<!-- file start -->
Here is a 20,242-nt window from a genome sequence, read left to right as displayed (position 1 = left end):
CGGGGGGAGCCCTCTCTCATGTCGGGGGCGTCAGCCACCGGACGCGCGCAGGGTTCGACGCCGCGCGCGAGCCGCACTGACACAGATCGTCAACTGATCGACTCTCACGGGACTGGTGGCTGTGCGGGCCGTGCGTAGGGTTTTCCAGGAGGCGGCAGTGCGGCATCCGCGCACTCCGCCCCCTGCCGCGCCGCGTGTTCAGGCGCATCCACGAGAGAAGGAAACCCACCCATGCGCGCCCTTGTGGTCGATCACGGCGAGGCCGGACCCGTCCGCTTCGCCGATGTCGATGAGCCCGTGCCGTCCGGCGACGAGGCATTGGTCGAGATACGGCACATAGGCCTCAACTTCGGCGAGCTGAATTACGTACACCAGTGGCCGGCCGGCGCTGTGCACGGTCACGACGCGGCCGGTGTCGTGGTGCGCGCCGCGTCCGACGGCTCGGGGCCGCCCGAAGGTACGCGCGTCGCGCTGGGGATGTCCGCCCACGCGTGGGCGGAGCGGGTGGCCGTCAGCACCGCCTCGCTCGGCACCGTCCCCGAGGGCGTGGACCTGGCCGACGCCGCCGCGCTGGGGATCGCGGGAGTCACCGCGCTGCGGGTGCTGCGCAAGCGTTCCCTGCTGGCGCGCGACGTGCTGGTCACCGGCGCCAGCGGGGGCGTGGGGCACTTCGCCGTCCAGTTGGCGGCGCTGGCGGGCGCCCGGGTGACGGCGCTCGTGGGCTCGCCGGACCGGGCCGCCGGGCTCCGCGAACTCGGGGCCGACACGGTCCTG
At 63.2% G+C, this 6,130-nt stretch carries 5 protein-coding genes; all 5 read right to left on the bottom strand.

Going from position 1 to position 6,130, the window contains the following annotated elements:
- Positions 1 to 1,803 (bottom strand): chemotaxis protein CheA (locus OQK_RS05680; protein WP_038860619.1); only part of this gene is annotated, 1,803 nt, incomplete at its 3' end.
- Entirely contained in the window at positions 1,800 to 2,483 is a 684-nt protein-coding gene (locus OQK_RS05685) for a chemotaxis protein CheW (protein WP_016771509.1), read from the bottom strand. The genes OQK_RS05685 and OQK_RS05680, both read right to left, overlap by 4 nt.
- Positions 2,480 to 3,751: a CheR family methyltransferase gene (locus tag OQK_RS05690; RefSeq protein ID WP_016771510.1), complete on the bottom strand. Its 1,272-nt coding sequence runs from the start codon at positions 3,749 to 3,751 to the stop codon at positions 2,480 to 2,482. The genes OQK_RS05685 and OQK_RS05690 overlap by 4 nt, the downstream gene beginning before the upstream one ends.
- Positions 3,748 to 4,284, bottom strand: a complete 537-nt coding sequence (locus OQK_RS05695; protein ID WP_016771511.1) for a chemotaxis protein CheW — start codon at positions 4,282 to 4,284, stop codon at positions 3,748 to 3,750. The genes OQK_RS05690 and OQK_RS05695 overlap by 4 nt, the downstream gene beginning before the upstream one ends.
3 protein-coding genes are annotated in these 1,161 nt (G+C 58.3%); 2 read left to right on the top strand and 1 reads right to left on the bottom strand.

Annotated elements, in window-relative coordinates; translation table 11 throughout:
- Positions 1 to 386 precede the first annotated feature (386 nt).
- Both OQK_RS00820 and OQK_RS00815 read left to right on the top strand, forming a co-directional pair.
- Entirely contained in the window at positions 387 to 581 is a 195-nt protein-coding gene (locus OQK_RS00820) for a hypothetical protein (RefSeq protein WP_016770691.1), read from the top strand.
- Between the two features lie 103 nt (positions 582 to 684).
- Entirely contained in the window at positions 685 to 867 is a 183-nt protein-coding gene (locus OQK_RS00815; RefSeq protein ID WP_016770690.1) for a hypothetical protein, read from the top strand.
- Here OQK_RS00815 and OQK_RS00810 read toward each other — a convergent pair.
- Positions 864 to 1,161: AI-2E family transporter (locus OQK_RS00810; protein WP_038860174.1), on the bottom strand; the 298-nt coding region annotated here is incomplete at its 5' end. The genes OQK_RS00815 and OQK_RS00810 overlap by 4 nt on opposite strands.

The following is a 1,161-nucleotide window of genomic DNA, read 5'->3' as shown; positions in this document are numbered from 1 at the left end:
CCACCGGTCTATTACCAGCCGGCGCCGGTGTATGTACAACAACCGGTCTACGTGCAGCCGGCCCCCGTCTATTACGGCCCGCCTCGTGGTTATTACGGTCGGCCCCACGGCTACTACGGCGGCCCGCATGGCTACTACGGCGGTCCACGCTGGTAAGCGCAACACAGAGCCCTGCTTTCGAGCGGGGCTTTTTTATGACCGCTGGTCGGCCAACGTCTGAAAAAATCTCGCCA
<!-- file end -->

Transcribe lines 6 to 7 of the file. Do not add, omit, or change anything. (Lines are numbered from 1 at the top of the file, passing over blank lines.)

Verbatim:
- Entirely contained in the window at positions 1,800 to 2,483 is a 684-nt protein-coding gene (locus OQK_RS05685) for a chemotaxis protein CheW (protein WP_016771509.1), read from the bottom strand. The genes OQK_RS05685 and OQK_RS05680, both read right to left, overlap by 4 nt.
- Positions 2,480 to 3,751: a CheR family methyltransferase gene (locus tag OQK_RS05690; RefSeq protein ID WP_016771510.1), complete on the bottom strand. Its 1,272-nt coding sequence runs from the start codon at positions 3,749 to 3,751 to the stop codon at positions 2,480 to 2,482. The genes OQK_RS05685 and OQK_RS05690 overlap by 4 nt, the downstream gene beginning before the upstream one ends.